Absolutely. It was about allowing her daughter the room to get to know her other family, while also embracing the chance to get to know Bay, her biological daughter.

“You are stuck with two mothers, whether you like it or not.” Regina to Bay, Episode One

Maintaining an open adoption with my daughter’s other mother has always been important to me. In fact, there are times when I wish we could see her more than we do. She carried my little girl. She loved her. She birthed her. And then, she gave her to me. She entrusted me with raising this child I am thankful for each and every day.

For that, I will always love her.

“She’s my blood. I’m linked to her in a million different ways that I don’t even understand yet. So if you hate her, maybe you kind of hate me too.” Bay to Kathryn, Season One, Episode Two

Prior to our daughter being born, I told her other mother that I wouldn’t be able to go through with the adoption if I didn’t like her as a person. It was true. I meant it. I knew we would be family from this point forward, and that we would need to be friends for the good of our little girl.

We moved forward with that intention. But the families on Switched at Birth? They just had the rug pulled out from under them. So it made sense when they spent much of the first season struggling to get along as they learned their new roles. But Bay telling her mother that she needed her to like Regina, because Regina was a part of her was a pretty profound moment. It hits on something that is often forgotten in adoption circles as well — that children will always identify with their biological parents. And they will always be listening for clues as to how those biological parents are perceived. They will see pieces of themselves in those parents, even if they never come to know them personally.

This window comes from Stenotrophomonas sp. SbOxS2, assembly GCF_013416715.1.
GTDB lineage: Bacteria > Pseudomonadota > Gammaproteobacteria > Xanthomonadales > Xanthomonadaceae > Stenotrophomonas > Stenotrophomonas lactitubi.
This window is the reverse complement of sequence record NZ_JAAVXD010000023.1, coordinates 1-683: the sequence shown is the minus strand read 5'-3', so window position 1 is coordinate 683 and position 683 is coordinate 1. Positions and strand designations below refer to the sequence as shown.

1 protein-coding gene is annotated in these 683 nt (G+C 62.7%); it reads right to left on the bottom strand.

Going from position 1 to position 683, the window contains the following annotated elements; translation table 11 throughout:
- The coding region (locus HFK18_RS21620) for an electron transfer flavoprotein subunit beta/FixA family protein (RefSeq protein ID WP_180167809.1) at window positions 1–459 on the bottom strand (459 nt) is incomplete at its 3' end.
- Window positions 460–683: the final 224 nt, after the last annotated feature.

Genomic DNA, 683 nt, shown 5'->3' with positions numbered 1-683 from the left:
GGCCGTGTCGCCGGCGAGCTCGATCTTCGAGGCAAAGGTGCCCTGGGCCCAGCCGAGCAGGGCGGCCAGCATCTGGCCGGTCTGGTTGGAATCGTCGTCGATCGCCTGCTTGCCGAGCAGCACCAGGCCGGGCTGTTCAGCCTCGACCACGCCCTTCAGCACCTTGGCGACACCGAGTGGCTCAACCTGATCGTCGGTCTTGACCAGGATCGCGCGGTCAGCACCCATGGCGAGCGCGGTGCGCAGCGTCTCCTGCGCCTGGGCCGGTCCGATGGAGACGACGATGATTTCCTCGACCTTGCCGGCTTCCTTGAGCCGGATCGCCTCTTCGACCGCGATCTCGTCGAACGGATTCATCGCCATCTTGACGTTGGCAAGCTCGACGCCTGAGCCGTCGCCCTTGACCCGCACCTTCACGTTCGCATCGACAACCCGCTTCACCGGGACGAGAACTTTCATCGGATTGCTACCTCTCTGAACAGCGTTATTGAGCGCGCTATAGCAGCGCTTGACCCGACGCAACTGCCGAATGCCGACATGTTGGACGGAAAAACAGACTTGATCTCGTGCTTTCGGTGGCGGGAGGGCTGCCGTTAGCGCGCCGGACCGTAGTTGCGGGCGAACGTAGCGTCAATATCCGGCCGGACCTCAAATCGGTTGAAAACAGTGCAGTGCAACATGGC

They are a part of them.

My daughter’s other mother is a part of her.

Which is why it is so important that she grows up knowing I love the woman who gave birth to her, and that I am grateful for every aspect of her she embodies.

Still, we didn’t have a lot of time to prepare for how we would maneuver our open relationship. I hadn’t been looking to adopt an infant. My plan had been to provide foster care for teenagers. It was only through chance that I was introduced to my daughter’s other mother the week before she was born. And only because of some random twist of fate that she asked me to take her baby.

“Because that’s the thing. The day before your whole life changes forever, feels like just any other day.” ~ Daphne, Season One, Episode 30

My entire world changed. For the better, absolutely, but still completely unexpected and out of the blue.